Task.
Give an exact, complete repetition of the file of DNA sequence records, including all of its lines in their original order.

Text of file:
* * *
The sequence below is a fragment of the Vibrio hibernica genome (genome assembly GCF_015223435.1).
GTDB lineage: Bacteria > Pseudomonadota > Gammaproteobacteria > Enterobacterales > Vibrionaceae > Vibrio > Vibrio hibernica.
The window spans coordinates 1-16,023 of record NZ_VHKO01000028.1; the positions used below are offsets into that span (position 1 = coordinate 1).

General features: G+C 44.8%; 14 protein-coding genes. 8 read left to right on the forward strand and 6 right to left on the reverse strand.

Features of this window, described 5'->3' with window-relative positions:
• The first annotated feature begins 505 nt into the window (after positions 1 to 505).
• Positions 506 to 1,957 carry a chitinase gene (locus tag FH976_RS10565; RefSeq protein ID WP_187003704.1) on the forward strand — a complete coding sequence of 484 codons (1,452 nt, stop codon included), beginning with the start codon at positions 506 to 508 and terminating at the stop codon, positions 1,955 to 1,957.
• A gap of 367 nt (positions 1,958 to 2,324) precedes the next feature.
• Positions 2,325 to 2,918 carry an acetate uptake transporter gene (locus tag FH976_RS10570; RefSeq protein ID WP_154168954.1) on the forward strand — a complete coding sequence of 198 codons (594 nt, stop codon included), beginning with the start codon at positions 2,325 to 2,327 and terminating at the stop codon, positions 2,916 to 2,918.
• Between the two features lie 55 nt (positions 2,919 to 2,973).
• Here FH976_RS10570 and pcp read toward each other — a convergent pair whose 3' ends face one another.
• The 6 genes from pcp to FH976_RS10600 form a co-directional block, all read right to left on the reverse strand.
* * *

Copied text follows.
The sequence below is a fragment of the Vibrio hibernica genome (genome assembly GCF_015223435.1).
GTDB lineage: Bacteria > Pseudomonadota > Gammaproteobacteria > Enterobacterales > Vibrionaceae > Vibrio > Vibrio hibernica.
The window spans coordinates 1-16,023 of record NZ_VHKO01000028.1; the positions used below are offsets into that span (position 1 = coordinate 1).

General features: G+C 44.8%; 14 protein-coding genes. 8 read left to right on the forward strand and 6 right to left on the reverse strand.

Features of this window, described 5'->3' with window-relative positions:
• The first annotated feature begins 505 nt into the window (after positions 1 to 505).
• Positions 506 to 1,957 carry a chitinase gene (locus tag FH976_RS10565; RefSeq protein ID WP_187003704.1) on the forward strand — a complete coding sequence of 484 codons (1,452 nt, stop codon included), beginning with the start codon at positions 506 to 508 and terminating at the stop codon, positions 1,955 to 1,957.
• A gap of 367 nt (positions 1,958 to 2,324) precedes the next feature.
• Positions 2,325 to 2,918 carry an acetate uptake transporter gene (locus tag FH976_RS10570; RefSeq protein ID WP_154168954.1) on the forward strand — a complete coding sequence of 198 codons (594 nt, stop codon included), beginning with the start codon at positions 2,325 to 2,327 and terminating at the stop codon, positions 2,916 to 2,918.
• Between the two features lie 55 nt (positions 2,919 to 2,973).
• Here FH976_RS10570 and pcp read toward each other — a convergent pair whose 3' ends face one another.
• The 6 genes from pcp to FH976_RS10600 form a co-directional block, all read right to left on the reverse strand.